Foundations (F) Session 5
Time and Date: 10:45 - 12:45 on 22nd Sep 2016
Room: M - Effectenbeurszaal
Chair: Marta Sales-Pardo
|438|| Breaking of Ensemble Equivalence in Complex Networks
Abstract: It is generally believed that, in the thermodynamic limit, the microcanonical description as a function of energy coincides with the canonical description as a function of temperature. However, various examples of systems for which the microcanonical and canonical ensembles are not equivalent have been identified. A complete theory of this intriguing phenomenon is still missing. Here we show that ensemble nonequivalence can manifest itself also in random graphs with topological constraints. We find that, while graphs with a given number of links are ensemble equivalent, graphs with a given degree sequence are not. This result holds irrespective of whether the energy is nonadditive (as in unipartite graphs) or additive (as in bipartite graphs). In contrast with previous expectations, our results show that (1) physically, nonequivalence can be induced by an extensive number of local constraints, and not necessarily by longrange interactions or nonadditivity, (2) mathematically, nonequivalence is determined by a different large-deviation behavior of microcanonical and canonical probabilities for a single microstate, and not necessarily for almost all microstates. The latter criterion, which is entirely local, is not restricted to networks and holds in general.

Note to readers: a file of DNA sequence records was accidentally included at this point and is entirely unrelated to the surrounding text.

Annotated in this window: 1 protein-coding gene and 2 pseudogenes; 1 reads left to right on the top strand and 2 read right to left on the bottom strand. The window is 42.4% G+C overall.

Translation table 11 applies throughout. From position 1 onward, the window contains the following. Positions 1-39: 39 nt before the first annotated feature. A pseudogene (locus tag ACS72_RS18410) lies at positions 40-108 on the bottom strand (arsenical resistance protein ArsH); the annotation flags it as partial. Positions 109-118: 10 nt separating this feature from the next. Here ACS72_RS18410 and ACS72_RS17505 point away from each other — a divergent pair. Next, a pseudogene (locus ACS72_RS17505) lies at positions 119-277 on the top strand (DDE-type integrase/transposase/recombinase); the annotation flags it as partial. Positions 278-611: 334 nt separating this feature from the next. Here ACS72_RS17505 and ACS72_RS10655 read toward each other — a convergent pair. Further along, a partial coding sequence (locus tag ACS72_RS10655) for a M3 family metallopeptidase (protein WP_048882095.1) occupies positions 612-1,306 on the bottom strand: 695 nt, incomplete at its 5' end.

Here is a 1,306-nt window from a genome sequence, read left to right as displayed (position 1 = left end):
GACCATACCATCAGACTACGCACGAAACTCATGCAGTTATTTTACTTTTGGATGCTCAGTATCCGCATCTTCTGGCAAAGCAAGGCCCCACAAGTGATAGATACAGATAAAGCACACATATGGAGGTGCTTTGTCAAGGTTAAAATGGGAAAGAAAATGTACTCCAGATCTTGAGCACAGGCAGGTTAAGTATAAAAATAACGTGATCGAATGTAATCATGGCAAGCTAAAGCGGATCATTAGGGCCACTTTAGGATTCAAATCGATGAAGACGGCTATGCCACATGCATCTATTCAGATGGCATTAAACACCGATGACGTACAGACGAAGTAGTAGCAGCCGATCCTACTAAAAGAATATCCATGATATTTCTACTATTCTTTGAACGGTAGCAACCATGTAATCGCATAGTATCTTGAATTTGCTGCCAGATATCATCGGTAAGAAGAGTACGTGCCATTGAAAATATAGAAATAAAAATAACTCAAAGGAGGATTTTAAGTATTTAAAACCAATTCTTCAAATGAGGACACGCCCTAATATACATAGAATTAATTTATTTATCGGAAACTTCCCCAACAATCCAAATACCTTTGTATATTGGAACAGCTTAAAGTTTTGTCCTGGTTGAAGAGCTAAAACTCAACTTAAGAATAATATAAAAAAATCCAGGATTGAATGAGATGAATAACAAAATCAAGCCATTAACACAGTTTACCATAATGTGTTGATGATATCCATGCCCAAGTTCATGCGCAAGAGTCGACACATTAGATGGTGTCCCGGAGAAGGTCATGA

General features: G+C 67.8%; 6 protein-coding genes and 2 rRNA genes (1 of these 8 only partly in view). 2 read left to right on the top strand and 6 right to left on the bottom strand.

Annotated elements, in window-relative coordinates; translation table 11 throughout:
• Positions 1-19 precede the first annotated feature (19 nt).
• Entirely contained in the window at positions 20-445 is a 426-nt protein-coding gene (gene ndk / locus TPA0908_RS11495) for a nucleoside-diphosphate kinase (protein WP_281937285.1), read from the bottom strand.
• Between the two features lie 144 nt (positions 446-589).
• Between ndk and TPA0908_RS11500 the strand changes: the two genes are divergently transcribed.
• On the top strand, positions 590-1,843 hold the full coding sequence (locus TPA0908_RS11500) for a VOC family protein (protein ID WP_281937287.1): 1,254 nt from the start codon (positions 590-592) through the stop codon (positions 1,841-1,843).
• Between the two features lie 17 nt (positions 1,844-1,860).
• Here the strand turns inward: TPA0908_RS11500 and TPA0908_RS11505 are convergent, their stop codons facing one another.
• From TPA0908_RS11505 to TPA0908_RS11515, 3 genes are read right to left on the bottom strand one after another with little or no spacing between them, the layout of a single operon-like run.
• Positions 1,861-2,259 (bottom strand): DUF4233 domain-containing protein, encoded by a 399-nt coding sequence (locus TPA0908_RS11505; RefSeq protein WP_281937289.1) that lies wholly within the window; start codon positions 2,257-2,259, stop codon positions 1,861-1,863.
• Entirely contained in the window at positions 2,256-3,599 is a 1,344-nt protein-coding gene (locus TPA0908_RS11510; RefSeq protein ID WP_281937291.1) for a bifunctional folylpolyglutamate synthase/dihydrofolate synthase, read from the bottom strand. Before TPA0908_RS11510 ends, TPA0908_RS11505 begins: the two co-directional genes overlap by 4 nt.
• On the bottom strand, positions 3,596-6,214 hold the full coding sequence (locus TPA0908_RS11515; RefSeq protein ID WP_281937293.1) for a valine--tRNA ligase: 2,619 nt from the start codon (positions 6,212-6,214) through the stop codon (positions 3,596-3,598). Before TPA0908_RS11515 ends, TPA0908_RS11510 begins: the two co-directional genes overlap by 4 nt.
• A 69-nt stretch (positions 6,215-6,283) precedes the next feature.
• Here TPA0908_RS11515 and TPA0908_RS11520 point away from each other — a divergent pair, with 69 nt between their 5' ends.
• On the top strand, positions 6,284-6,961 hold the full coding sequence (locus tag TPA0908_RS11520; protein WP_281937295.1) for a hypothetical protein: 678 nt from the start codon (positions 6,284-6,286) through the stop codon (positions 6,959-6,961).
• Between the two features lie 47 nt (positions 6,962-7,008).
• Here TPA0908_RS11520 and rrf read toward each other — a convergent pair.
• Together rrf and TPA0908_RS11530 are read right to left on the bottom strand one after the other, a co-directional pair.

|234|| Universal temporal features of ranking in sports and games.
Abstract: Sports and games can be described as complex systems. We describe these systems through a mathematical theory to find a universal behavior in the dynamics of different sports and games related to the players performance. This description can be done studying the ranking dynamics. We employed data from tennis, chess, golf, poker and football. Players are ordered by each official association. Each player or team has a score that varies with time, this results in a time dependent ranking. We tested five models to describe the distribution of scores for a given time. The rank diversity is introduced to quantify evolution of rankings; it is defined as the number of distinct elements of the complex set which have a given rank k within a given period of time. In other words, we analyze the time dependence of the ranks and observed a global behavior, despite the differences in distributions. Rank diversity in six cases follows closely the cumulative of a Gaussian. We introduce a simple model to reproduce the observed behavior. A member with rank k(t), at the discrete time t, is converted to rank k(t+1), tanking k(t) we add a Gaussian random number generator of the standard deviation corresponding to the original rank diversity getting s(t+1), once we obtained this for all members they are ordered according to their magnitude, a new data set is gotten. Good agreement is obtained.
|José Antonio Morales-Alvarez and Carlos Gershenson|
|56|| How to estimate epidemic risk from incomplete contact diaries data